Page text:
COMEDY REVIEW: Kevin James Thornton @ The Stand, Newcastle (28.11.23) | NARC. | Reliably Informed | Music and Creative Arts News for Newcastle and the North East

Narc. Magazine Online

Reliably informed

For over a year now, a short song has lived entirely rent-free in my head. Ebullient and knowingly dumb, Shamala Hamala was my gateway drug to Kevin James Thornton; the Indiana-born comedian who blew up on TikTik during the pandemic telling stories of his life in the nineties growing up gay in a super-fundamentalist church youth group.

Warm, witty and disarmingly self-deprecating, Thornton’s secret sauce was relaying his heartfelt odes to his bizarre childhood experiences (which were entirely self-inflicted; his parents weren’t churchgoers at all) through an autotune filter, à la Cher.

Thornton landed in Newcastle trailing 2 million followers on Instagram and TikTok (with combined views of nearly a billion), and a comedy special, Be Yourself, on Amazon Prime and Apple TV. Thankfully, he confirmed he had a Greggs Sausage roll in town, noting that — following a recent genealogy revelation of his strikingly British DNA — the taste awoke an ancestral memory in him, one soundtracked, intriguingly enough, by The Smiths.

Opened by Newcastle’s very own gay ADHD marine biologist comic Al Stevenson, who delivered some blisteringly confident and deliriously lurid crowd work, the show quickly saw Thornton confirming that, yes, his microphone was set up to do the autotune bit he’s made his name with (despite a minor tech failure later on that he rescued and transformed into a near-standing ovation moment), and that we were the crowd upon which he was trying out a range of new bits for his future special, checking them off throughout in his bejeweled notebook.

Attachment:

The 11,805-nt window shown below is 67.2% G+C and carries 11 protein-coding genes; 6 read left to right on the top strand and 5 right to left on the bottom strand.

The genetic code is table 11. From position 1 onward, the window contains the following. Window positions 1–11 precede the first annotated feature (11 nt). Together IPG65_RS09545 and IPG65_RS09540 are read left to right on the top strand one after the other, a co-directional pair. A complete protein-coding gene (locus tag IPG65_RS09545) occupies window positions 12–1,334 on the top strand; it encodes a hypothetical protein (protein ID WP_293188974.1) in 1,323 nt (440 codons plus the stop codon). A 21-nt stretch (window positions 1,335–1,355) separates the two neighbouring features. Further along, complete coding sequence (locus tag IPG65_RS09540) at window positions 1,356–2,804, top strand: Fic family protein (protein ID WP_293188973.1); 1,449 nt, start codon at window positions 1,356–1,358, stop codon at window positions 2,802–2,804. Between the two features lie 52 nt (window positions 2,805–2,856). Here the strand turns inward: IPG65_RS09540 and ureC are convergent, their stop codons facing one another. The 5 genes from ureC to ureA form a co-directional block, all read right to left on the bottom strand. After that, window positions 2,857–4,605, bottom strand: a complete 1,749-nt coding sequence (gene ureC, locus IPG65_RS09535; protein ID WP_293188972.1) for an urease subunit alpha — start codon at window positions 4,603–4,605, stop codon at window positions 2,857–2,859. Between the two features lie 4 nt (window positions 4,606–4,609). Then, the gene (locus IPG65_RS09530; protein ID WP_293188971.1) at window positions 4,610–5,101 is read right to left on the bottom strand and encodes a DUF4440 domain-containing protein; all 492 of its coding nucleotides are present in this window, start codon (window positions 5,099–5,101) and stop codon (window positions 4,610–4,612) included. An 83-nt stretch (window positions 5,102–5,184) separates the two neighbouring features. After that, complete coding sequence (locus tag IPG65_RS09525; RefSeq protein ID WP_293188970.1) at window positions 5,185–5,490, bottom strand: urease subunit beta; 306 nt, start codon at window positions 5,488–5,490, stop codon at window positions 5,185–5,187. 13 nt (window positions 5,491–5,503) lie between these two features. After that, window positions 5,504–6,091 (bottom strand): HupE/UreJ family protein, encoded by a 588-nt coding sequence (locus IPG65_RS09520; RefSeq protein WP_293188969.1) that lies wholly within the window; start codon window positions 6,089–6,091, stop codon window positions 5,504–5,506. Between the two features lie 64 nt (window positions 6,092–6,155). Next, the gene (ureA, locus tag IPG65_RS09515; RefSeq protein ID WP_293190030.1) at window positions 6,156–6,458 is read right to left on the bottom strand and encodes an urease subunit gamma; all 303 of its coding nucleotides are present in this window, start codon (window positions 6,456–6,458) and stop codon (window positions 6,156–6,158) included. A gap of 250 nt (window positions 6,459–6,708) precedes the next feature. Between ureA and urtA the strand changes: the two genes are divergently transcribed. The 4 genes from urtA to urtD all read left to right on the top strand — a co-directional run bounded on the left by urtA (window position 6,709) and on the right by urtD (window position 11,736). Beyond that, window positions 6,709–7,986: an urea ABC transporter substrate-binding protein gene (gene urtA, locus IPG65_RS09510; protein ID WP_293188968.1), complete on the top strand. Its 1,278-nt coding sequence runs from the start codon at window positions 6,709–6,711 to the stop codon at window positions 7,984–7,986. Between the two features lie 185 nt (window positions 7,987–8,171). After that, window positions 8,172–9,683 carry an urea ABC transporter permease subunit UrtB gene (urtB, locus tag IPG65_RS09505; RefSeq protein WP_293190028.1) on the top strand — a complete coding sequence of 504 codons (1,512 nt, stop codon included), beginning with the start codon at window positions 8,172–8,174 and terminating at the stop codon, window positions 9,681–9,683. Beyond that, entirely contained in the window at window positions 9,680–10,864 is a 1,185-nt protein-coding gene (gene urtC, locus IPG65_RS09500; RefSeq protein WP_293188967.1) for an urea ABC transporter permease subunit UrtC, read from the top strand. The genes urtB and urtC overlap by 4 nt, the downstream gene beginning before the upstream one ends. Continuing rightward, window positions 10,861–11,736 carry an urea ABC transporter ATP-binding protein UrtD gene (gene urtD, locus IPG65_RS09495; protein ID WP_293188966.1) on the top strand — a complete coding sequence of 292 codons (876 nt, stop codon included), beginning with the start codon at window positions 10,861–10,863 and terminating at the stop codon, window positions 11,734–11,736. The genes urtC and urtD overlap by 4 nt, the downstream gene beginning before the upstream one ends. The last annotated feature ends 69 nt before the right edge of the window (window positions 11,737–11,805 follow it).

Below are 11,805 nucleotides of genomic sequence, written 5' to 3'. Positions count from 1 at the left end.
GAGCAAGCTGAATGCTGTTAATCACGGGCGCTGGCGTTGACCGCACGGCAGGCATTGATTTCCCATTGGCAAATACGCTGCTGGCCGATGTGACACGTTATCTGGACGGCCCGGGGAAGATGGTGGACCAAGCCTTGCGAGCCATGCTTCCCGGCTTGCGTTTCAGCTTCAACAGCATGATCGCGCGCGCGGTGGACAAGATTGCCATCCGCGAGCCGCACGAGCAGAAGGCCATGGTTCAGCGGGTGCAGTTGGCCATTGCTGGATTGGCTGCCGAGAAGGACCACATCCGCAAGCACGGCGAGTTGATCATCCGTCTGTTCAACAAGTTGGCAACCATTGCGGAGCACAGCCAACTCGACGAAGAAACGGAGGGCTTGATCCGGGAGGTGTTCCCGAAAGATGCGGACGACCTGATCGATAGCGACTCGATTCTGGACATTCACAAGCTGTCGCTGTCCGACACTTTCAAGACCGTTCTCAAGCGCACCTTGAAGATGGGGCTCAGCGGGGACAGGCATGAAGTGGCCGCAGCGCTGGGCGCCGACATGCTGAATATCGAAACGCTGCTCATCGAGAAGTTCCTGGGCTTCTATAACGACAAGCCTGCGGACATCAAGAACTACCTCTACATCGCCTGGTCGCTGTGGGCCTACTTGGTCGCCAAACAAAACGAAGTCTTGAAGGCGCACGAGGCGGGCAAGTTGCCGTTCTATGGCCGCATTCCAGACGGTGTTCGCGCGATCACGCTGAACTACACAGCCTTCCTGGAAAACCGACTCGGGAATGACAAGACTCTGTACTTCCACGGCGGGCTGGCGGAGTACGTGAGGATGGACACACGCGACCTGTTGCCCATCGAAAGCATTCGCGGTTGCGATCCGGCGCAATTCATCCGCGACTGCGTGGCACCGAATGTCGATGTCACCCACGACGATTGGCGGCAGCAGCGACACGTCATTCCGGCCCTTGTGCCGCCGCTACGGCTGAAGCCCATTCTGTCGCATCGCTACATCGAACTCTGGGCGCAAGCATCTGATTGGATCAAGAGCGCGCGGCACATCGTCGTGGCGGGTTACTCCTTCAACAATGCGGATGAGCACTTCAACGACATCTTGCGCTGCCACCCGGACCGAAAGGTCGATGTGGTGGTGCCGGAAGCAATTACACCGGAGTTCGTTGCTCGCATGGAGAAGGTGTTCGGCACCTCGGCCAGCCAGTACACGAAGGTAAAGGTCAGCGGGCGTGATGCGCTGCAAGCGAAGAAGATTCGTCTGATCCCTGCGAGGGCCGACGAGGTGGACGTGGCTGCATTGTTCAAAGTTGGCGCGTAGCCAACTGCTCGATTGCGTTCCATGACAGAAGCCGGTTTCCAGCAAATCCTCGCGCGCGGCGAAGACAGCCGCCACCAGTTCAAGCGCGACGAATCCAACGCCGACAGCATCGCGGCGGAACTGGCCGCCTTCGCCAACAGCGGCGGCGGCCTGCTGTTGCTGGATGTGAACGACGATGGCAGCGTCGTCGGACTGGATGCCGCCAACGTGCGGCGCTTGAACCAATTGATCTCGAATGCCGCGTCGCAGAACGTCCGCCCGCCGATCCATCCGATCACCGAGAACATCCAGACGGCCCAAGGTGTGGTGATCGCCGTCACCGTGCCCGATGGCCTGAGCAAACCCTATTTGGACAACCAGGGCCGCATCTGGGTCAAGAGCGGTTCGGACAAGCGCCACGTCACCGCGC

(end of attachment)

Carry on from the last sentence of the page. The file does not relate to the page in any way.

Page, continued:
Proving he was made of much more than his famous autotune bit, Thornton deftly plumbed deeply personal depths to explore the reality of being gay in a deeply religious community, the true nature of god, finding himself newly-single at fifty, and, related to the previous point, the strange and enduring shock of spotlit patio fellatio.

Watching this hilarious set from a comic radiating with positivity and kindness, Steve Martin’s comment about how co-star John Candy had “a little broken heart inside him” kept playing in my head. There is a tender centre to Thornton that makes his comedy sing; a delicate, relatable touch that left the crowd buoyed up and thirsty for more. Shamala Hamala.

Like this story? Share it!

Subscribe to our mailout